So let me get this straight:

Alkanols, when exposed to oxygen gas, gradually become carboxylic acid.
There is oxygen gas in the air, so this happens naturally.
And carboxylic acids automatically react with alkanols to form esters!

So is there is like a 'chain' of things that happen, with carboxylic acid only being like a temporary thing?

And when is the term 'ester' used? It seems to be redundant to saying the 'alkanol and carboxylic acid' and calling them as bonded together with an ester bond. It does react after all.

Notice: Undefined index: title in /home3/wmroi/public_html/merspi.com.au/qa-theme/NewMerspi/qa-theme.php on line 1251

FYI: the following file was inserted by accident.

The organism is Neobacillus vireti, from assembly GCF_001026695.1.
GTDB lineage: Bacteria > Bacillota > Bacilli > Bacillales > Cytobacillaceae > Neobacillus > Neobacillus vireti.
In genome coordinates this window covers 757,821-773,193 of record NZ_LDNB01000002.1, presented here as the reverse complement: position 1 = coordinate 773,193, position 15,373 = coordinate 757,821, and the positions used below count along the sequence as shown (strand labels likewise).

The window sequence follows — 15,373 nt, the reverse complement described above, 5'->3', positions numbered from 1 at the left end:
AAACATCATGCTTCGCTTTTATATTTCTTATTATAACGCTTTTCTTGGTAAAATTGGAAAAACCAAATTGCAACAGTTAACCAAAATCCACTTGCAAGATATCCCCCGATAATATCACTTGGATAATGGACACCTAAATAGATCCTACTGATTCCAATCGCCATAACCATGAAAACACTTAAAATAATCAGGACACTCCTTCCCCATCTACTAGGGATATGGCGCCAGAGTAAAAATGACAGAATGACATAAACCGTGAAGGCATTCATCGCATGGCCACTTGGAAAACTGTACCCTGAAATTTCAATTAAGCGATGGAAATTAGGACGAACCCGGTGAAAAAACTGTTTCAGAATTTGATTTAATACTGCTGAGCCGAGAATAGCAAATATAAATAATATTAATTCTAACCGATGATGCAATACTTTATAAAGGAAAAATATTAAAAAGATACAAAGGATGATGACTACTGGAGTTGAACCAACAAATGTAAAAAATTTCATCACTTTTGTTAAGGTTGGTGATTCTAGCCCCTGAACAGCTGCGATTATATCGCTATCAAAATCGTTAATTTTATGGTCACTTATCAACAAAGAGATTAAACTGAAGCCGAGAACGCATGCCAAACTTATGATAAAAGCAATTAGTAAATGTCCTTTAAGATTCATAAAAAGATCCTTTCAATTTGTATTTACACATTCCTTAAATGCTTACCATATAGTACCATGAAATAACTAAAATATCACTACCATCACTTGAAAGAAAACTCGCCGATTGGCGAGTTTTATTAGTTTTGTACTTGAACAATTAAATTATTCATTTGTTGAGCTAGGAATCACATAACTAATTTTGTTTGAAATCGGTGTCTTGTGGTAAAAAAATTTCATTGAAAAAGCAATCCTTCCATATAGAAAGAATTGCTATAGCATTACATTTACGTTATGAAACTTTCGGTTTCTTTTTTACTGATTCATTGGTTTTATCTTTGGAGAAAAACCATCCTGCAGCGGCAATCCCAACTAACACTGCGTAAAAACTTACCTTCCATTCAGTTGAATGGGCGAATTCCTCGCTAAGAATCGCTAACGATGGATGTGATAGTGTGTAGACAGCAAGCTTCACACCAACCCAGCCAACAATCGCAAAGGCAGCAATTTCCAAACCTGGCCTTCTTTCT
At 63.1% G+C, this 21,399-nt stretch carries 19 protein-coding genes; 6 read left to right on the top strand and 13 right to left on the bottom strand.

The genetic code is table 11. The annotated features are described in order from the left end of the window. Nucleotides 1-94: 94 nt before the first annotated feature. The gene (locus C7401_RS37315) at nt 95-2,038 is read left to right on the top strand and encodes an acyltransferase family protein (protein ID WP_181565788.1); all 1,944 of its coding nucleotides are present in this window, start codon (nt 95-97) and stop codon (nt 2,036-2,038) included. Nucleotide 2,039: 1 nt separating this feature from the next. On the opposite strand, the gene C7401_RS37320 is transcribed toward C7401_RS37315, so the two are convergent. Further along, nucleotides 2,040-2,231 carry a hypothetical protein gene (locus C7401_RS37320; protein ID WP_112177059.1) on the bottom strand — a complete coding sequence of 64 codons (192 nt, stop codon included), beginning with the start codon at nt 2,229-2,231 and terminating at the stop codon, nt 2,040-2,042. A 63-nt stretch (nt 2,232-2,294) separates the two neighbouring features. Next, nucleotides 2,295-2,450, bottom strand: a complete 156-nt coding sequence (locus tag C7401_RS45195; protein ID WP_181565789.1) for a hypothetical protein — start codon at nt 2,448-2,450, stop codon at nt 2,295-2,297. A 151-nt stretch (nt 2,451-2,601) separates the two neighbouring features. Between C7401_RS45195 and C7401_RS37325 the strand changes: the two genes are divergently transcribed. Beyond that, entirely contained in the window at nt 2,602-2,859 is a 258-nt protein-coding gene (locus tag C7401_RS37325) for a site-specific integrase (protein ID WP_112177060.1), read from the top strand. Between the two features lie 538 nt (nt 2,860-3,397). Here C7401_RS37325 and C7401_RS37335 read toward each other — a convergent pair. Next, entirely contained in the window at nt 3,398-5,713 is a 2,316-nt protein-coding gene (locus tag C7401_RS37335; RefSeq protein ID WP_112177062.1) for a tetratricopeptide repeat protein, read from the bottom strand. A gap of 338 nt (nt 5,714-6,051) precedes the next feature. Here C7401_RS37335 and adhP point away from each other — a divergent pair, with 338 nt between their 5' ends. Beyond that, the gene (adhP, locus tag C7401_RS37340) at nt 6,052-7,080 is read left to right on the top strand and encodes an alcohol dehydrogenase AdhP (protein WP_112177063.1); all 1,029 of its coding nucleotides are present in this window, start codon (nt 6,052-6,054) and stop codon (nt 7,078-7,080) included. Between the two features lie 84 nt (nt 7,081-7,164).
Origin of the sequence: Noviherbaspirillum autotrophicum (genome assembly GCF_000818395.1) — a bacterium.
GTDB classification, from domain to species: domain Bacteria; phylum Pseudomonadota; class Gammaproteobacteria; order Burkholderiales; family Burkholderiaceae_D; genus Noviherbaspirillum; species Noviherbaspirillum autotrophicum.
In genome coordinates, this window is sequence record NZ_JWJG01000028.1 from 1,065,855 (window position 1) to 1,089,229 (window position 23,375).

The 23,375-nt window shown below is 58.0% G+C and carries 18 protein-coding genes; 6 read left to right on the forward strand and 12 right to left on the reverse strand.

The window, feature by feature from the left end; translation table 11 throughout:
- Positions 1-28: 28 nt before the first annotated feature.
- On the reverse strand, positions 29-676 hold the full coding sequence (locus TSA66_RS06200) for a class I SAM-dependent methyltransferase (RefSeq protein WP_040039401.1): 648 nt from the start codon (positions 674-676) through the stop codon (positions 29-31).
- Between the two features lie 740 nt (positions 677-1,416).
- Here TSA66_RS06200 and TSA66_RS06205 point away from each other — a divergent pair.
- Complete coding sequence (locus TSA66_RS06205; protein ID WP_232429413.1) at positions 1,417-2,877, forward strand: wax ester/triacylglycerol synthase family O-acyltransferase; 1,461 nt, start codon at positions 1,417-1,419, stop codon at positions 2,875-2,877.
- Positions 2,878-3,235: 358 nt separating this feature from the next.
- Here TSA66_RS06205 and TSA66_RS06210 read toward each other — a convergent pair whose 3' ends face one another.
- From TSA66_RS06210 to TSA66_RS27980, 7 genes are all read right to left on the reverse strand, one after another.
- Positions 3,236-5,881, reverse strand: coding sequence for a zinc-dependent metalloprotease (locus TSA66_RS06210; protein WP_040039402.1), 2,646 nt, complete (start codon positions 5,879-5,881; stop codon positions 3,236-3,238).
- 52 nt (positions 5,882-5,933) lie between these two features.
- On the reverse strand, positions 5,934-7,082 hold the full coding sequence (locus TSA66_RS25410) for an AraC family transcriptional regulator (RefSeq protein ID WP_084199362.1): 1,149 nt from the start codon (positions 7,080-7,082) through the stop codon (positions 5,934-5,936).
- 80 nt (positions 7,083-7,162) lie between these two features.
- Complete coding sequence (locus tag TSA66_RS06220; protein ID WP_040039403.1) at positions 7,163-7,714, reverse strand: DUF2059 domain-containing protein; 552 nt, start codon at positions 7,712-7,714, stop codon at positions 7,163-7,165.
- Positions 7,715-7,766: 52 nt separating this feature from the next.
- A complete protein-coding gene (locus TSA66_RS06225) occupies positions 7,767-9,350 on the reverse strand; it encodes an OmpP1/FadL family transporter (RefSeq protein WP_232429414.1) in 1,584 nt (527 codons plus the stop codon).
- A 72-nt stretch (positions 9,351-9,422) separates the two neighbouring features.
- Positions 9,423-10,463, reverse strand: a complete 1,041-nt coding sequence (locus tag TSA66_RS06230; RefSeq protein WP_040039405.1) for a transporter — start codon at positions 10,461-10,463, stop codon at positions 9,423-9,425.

1 Answer

In theory, yes. You could have a bottle of ethanol that eventually forms into ethanoic acid and then condenses to form ethyl ethanoate.

In practice, however, an esterification requires more favourable conditions (certain catalysts and temperatures) for a significant or noticeable yield of the ester to be produced.

There are two reactions that are required here, and both these 'hurdles' must be jumped before significant amounts of the ester are created:

Oxygen in the air is a very weak oxidant, at least compared to something like KMnO4 or K2Cr2O7. This will really limit the amount of ethanoic acid that can be produced, and hence make the reaction between ethanol and ethanoic acid virtually impossible.
The esterification reaction needs to be promoted and encouraged through the appropriate conditions, with the right temperature and catalyst to allow for this reaction to occur.

So, my estimate is that this does not go on in your bottles of alcohol at home (which contains ethanol). A very good and inquisitive question though!

Notice: Undefined index: title in /home3/wmroi/public_html/merspi.com.au/qa-theme/NewMerspi/qa-theme.php on line 1251